I've been reading Nellieanna and Vincent Moore (aka Saddlerider) for years. I've been following several of the 'sweet sixteen' also. Arb is a very creative writer and poet and I've just caught up on three more of his Hubs since we completed our Journey. Arb's format was so different and unique that he should apply for a patent. LOL

Kathleen Cochran (author) from Atlanta, Georgia on July 26, 2012:

Sligobay: Thanks for taking the time to read some of my hubs and for commenting. I'm taking your advice on the title to this one although my purpose is not to bring the crazies out of the woodwork but to generate a discussion of the different aspects of this volitile issue. Yours are very interesting. You'll find in most of my work the reporter coming out in me. I try to tell both sides and let the discussion go where it will.

I also found The Journey to be an amazing experience, especially in getting to know so many wonderful people who also happen to write. But then, that's the HP experience, isn't it? Hope to take a closer look at all 15's work in depth as the days progress.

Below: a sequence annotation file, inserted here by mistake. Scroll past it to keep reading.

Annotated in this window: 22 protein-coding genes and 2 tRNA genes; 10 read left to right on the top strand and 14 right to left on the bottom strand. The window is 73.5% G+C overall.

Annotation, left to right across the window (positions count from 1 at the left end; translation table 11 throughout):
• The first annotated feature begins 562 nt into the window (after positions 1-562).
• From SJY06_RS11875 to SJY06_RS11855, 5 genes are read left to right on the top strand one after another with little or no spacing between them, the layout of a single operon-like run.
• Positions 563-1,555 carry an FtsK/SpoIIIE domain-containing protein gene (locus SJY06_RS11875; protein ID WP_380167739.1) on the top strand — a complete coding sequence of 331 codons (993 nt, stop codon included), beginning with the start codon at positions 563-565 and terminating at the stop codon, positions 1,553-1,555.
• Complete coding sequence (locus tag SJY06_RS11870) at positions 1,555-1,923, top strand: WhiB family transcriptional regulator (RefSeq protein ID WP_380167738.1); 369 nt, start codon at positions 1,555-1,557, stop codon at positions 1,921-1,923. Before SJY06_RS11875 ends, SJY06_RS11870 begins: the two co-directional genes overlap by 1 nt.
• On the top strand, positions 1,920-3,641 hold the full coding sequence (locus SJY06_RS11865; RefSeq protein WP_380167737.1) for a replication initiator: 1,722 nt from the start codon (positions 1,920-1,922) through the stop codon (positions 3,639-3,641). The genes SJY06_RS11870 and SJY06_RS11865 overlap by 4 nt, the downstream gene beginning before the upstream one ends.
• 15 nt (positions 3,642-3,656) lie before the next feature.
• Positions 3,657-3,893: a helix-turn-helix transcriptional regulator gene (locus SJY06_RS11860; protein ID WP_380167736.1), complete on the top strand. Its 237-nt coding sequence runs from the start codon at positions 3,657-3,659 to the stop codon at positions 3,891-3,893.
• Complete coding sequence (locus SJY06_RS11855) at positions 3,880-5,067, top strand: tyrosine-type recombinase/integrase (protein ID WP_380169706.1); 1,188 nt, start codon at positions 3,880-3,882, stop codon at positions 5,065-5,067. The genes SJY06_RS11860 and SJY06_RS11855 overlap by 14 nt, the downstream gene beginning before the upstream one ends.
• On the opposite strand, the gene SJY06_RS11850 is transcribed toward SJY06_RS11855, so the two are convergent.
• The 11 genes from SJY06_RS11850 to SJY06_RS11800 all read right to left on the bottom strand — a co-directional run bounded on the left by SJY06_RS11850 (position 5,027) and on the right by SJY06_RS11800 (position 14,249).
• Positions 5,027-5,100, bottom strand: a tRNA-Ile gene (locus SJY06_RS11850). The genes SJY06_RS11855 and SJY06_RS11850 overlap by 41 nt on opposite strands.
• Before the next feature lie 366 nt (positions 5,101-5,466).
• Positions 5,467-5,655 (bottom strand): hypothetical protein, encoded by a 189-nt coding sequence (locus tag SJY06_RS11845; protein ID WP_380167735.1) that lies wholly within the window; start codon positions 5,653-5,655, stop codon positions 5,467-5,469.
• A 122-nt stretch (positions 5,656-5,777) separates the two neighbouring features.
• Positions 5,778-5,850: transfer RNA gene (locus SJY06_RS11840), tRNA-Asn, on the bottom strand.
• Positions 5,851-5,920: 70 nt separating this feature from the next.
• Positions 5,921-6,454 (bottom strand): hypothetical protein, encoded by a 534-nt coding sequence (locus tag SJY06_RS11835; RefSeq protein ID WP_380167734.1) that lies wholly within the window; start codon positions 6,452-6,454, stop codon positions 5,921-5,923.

sligobay from east of the equator on July 26, 2012:

Hello Kathleen. It was great working with you on the Journey: A look at aging. Each of our questions and our responses make me feel that all of the contributors have learned so much about each other that we have become friends and colleagues. I thank Arb for his inspiration and being the catalyst for this project. This Hub ought to be teaming with comments. The word "abortion" is not included in the title. Many are clueless about the name of the Supreme Court decision.